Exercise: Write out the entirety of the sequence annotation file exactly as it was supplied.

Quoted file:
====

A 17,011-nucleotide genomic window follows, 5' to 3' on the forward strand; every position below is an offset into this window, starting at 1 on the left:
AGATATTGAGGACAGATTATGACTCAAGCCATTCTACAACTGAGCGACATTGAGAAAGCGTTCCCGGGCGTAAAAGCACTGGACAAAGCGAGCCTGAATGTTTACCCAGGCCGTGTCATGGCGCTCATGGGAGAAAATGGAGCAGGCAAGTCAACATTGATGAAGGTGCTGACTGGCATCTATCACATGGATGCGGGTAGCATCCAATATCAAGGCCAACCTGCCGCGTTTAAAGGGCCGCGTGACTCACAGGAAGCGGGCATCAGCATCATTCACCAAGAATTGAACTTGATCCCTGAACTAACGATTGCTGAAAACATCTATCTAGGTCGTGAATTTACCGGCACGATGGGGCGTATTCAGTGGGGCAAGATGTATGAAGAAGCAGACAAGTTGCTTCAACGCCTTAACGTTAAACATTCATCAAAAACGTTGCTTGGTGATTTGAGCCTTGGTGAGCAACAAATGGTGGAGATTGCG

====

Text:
A 17,011-nucleotide genomic window follows, 5' to 3' on the forward strand; every position below is an offset into this window, starting at 1 on the left:
AGATATTGAGGACAGATTATGACTCAAGCCATTCTACAACTGAGCGACATTGAGAAAGCGTTCCCGGGCGTAAAAGCACTGGACAAAGCGAGCCTGAATGTTTACCCAGGCCGTGTCATGGCGCTCATGGGAGAAAATGGAGCAGGCAAGTCAACATTGATGAAGGTGCTGACTGGCATCTATCACATGGATGCGGGTAGCATCCAATATCAAGGCCAACCTGCCGCGTTTAAAGGGCCGCGTGACTCACAGGAAGCGGGCATCAGCATCATTCACCAAGAATTGAACTTGATCCCTGAACTAACGATTGCTGAAAACATCTATCTAGGTCGTGAATTTACCGGCACGATGGGGCGTATTCAGTGGGGCAAGATGTATGAAGAAGCAGACAAGTTGCTTCAACGCCTTAACGTTAAACATTCATCAAAAACGTTGCTTGGTGATTTGAGCCTTGGTGAGCAACAAATGGTGGAGATTGCG